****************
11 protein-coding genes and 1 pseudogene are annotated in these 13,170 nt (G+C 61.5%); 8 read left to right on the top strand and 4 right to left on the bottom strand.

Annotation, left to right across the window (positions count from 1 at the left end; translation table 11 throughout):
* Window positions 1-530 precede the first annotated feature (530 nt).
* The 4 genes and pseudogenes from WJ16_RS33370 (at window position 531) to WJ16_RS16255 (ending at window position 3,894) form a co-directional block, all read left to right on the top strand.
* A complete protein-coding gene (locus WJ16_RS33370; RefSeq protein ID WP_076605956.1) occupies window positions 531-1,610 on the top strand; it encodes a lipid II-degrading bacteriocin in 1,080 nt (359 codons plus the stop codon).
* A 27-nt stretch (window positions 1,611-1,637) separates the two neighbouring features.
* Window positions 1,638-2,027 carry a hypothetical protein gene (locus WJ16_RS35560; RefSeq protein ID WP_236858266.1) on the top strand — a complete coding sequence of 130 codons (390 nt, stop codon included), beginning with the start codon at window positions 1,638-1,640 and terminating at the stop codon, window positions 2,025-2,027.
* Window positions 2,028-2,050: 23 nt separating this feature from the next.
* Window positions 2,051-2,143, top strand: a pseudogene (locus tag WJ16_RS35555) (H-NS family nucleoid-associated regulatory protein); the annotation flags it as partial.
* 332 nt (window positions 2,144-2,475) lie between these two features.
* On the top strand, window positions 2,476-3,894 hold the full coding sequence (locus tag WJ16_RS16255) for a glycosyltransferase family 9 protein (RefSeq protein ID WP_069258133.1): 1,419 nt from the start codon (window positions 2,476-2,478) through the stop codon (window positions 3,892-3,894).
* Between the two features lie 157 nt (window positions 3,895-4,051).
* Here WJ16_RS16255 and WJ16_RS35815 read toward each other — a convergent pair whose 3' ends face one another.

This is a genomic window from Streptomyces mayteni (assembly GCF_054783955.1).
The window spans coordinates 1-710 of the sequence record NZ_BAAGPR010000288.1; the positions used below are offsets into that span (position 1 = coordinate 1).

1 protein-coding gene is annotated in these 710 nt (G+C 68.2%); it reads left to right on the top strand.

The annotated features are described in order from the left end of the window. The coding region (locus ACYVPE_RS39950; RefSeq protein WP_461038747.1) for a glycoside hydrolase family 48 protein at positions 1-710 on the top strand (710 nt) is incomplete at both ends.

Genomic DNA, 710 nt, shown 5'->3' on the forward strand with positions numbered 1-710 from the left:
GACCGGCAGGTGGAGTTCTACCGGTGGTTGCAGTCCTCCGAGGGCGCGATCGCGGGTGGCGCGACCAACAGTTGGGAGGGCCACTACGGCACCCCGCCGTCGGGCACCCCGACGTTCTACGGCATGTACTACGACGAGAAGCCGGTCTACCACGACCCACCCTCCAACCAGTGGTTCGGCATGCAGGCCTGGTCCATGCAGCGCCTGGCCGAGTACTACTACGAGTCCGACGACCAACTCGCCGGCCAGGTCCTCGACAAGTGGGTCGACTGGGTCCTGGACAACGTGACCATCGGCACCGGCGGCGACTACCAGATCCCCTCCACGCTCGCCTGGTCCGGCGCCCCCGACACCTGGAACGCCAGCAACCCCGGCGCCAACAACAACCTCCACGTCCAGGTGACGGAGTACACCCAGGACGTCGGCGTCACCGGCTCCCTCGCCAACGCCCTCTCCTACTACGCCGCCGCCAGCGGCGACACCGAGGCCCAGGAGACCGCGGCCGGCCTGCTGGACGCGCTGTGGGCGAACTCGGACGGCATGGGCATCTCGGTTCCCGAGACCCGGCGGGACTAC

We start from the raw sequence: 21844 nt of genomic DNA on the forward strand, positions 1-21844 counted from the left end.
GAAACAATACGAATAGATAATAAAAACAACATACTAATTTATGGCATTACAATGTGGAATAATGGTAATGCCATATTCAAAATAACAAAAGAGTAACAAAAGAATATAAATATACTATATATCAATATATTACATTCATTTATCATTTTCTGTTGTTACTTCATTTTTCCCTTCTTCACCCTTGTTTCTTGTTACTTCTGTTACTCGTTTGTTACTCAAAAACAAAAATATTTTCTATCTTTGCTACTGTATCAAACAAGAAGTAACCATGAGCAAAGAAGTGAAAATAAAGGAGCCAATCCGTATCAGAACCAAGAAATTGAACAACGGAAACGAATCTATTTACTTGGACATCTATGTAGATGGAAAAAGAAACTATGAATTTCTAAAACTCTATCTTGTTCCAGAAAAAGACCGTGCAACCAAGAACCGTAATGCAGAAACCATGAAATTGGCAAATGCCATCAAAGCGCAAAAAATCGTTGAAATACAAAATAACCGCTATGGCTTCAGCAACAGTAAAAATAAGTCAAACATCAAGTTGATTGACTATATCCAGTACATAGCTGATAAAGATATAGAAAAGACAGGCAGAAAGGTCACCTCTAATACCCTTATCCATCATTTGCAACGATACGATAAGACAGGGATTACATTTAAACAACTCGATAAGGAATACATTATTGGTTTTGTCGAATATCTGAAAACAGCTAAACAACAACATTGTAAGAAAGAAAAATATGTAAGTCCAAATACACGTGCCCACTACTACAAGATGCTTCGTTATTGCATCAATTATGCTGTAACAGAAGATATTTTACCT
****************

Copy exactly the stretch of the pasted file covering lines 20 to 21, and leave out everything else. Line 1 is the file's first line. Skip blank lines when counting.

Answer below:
We start from the raw sequence: 21844 nt of genomic DNA on the forward strand, positions 1-21844 counted from the left end.
GAAACAATACGAATAGATAATAAAAACAACATACTAATTTATGGCATTACAATGTGGAATAATGGTAATGCCATATTCAAAATAACAAAAGAGTAACAAAAGAATATAAATATACTATATATCAATATATTACATTCATTTATCATTTTCTGTTGTTACTTCATTTTTCCCTTCTTCACCCTTGTTTCTTGTTACTTCTGTTACTCGTTTGTTACTCAAAAACAAAAATATTTTCTATCTTTGCTACTGTATCAAACAAGAAGTAACCATGAGCAAAGAAGTGAAAATAAAGGAGCCAATCCGTATCAGAACCAAGAAATTGAACAACGGAAACGAATCTATTTACTTGGACATCTATGTAGATGGAAAAAGAAACTATGAATTTCTAAAACTCTATCTTGTTCCAGAAAAAGACCGTGCAACCAAGAACCGTAATGCAGAAACCATGAAATTGGCAAATGCCATCAAAGCGCAAAAAATCGTTGAAATACAAAATAACCGCTATGGCTTCAGCAACAGTAAAAATAAGTCAAACATCAAGTTGATTGACTATATCCAGTACATAGCTGATAAAGATATAGAAAAGACAGGCAGAAAGGTCACCTCTAATACCCTTATCCATCATTTGCAACGATACGATAAGACAGGGATTACATTTAAACAACTCGATAAGGAATACATTATTGGTTTTGTCGAATATCTGAAAACAGCTAAACAACAACATTGTAAGAAAGAAAAATATGTAAGTCCAAATACACGTGCCCACTACTACAAGATGCTTCGTTATTGCATCAATTATGCTGTAACAGAAGATATTTTACCT